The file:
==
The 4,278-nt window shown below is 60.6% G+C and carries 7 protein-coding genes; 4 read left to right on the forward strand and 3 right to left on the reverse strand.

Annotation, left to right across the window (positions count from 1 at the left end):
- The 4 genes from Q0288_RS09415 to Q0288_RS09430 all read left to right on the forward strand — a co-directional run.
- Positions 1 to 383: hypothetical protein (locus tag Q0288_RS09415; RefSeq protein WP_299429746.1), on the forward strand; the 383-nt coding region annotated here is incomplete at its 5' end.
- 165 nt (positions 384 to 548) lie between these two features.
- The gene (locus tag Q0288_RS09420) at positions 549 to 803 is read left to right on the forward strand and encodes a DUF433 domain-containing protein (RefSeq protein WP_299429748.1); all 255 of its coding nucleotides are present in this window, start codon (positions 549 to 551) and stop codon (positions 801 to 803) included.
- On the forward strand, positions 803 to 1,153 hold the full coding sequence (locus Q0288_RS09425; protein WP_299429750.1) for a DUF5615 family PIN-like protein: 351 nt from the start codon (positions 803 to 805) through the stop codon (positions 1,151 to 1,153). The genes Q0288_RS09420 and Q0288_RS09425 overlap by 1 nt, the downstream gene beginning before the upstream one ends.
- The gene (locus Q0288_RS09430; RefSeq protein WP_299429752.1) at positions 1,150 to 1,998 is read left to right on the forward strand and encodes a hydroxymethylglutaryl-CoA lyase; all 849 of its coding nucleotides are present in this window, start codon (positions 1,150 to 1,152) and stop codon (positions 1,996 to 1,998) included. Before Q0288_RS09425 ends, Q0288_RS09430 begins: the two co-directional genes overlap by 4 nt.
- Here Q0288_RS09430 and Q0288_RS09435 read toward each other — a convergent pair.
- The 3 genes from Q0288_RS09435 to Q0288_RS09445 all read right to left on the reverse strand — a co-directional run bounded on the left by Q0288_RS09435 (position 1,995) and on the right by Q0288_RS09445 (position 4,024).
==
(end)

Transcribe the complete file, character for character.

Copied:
The 4,278-nt window shown below is 60.6% G+C and carries 7 protein-coding genes; 4 read left to right on the forward strand and 3 right to left on the reverse strand.

Annotation, left to right across the window (positions count from 1 at the left end):
- The 4 genes from Q0288_RS09415 to Q0288_RS09430 all read left to right on the forward strand — a co-directional run.
- Positions 1 to 383: hypothetical protein (locus tag Q0288_RS09415; RefSeq protein WP_299429746.1), on the forward strand; the 383-nt coding region annotated here is incomplete at its 5' end.
- 165 nt (positions 384 to 548) lie between these two features.
- The gene (locus tag Q0288_RS09420) at positions 549 to 803 is read left to right on the forward strand and encodes a DUF433 domain-containing protein (RefSeq protein WP_299429748.1); all 255 of its coding nucleotides are present in this window, start codon (positions 549 to 551) and stop codon (positions 801 to 803) included.
- On the forward strand, positions 803 to 1,153 hold the full coding sequence (locus Q0288_RS09425; protein WP_299429750.1) for a DUF5615 family PIN-like protein: 351 nt from the start codon (positions 803 to 805) through the stop codon (positions 1,151 to 1,153). The genes Q0288_RS09420 and Q0288_RS09425 overlap by 1 nt, the downstream gene beginning before the upstream one ends.
- The gene (locus Q0288_RS09430; RefSeq protein WP_299429752.1) at positions 1,150 to 1,998 is read left to right on the forward strand and encodes a hydroxymethylglutaryl-CoA lyase; all 849 of its coding nucleotides are present in this window, start codon (positions 1,150 to 1,152) and stop codon (positions 1,996 to 1,998) included. Before Q0288_RS09425 ends, Q0288_RS09430 begins: the two co-directional genes overlap by 4 nt.
- Here Q0288_RS09430 and Q0288_RS09435 read toward each other — a convergent pair.
- The 3 genes from Q0288_RS09435 to Q0288_RS09445 all read right to left on the reverse strand — a co-directional run bounded on the left by Q0288_RS09435 (position 1,995) and on the right by Q0288_RS09445 (position 4,024).